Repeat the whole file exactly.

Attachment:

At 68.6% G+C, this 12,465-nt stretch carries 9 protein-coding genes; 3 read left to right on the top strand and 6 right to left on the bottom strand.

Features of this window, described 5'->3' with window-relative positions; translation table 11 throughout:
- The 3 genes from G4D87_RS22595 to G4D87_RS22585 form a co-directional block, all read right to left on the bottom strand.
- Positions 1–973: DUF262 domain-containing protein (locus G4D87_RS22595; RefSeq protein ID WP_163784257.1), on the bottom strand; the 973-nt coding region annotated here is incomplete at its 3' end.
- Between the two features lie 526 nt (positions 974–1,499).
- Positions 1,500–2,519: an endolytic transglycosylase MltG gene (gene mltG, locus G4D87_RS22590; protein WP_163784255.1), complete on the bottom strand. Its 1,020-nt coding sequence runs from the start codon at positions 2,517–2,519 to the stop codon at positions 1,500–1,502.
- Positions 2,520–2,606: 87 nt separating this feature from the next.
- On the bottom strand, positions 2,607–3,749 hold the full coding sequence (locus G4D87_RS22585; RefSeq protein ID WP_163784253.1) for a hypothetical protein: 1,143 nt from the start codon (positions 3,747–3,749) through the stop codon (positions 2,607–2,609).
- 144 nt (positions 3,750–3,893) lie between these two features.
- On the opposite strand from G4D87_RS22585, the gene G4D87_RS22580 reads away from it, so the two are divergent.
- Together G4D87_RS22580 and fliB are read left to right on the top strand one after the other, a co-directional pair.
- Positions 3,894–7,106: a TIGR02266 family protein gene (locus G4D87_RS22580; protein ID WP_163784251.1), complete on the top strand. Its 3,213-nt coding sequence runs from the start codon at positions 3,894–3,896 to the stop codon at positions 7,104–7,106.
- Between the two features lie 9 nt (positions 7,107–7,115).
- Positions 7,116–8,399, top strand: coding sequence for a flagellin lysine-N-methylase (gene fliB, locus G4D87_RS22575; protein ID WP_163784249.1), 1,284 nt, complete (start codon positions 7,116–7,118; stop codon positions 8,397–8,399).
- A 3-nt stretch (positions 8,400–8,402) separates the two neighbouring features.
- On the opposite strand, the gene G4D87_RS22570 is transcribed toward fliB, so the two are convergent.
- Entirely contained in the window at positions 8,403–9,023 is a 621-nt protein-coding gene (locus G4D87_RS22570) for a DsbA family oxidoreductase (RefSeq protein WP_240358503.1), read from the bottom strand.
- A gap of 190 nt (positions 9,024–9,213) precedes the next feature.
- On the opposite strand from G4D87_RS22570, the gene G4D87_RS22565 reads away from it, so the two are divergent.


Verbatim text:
At 68.6% G+C, this 12,465-nt stretch carries 9 protein-coding genes; 3 read left to right on the top strand and 6 right to left on the bottom strand.

Features of this window, described 5'->3' with window-relative positions; translation table 11 throughout:
- The 3 genes from G4D87_RS22595 to G4D87_RS22585 form a co-directional block, all read right to left on the bottom strand.
- Positions 1–973: DUF262 domain-containing protein (locus G4D87_RS22595; RefSeq protein ID WP_163784257.1), on the bottom strand; the 973-nt coding region annotated here is incomplete at its 3' end.
- Between the two features lie 526 nt (positions 974–1,499).
- Positions 1,500–2,519: an endolytic transglycosylase MltG gene (gene mltG, locus G4D87_RS22590; protein WP_163784255.1), complete on the bottom strand. Its 1,020-nt coding sequence runs from the start codon at positions 2,517–2,519 to the stop codon at positions 1,500–1,502.
- Positions 2,520–2,606: 87 nt separating this feature from the next.
- On the bottom strand, positions 2,607–3,749 hold the full coding sequence (locus G4D87_RS22585; RefSeq protein ID WP_163784253.1) for a hypothetical protein: 1,143 nt from the start codon (positions 3,747–3,749) through the stop codon (positions 2,607–2,609).
- 144 nt (positions 3,750–3,893) lie between these two features.
- On the opposite strand from G4D87_RS22585, the gene G4D87_RS22580 reads away from it, so the two are divergent.
- Together G4D87_RS22580 and fliB are read left to right on the top strand one after the other, a co-directional pair.
- Positions 3,894–7,106: a TIGR02266 family protein gene (locus G4D87_RS22580; protein ID WP_163784251.1), complete on the top strand. Its 3,213-nt coding sequence runs from the start codon at positions 3,894–3,896 to the stop codon at positions 7,104–7,106.
- Between the two features lie 9 nt (positions 7,107–7,115).
- Positions 7,116–8,399, top strand: coding sequence for a flagellin lysine-N-methylase (gene fliB, locus G4D87_RS22575; protein ID WP_163784249.1), 1,284 nt, complete (start codon positions 7,116–7,118; stop codon positions 8,397–8,399).
- A 3-nt stretch (positions 8,400–8,402) separates the two neighbouring features.
- On the opposite strand, the gene G4D87_RS22570 is transcribed toward fliB, so the two are convergent.
- Entirely contained in the window at positions 8,403–9,023 is a 621-nt protein-coding gene (locus G4D87_RS22570) for a DsbA family oxidoreductase (RefSeq protein WP_240358503.1), read from the bottom strand.
- A gap of 190 nt (positions 9,024–9,213) precedes the next feature.
- On the opposite strand from G4D87_RS22570, the gene G4D87_RS22565 reads away from it, so the two are divergent.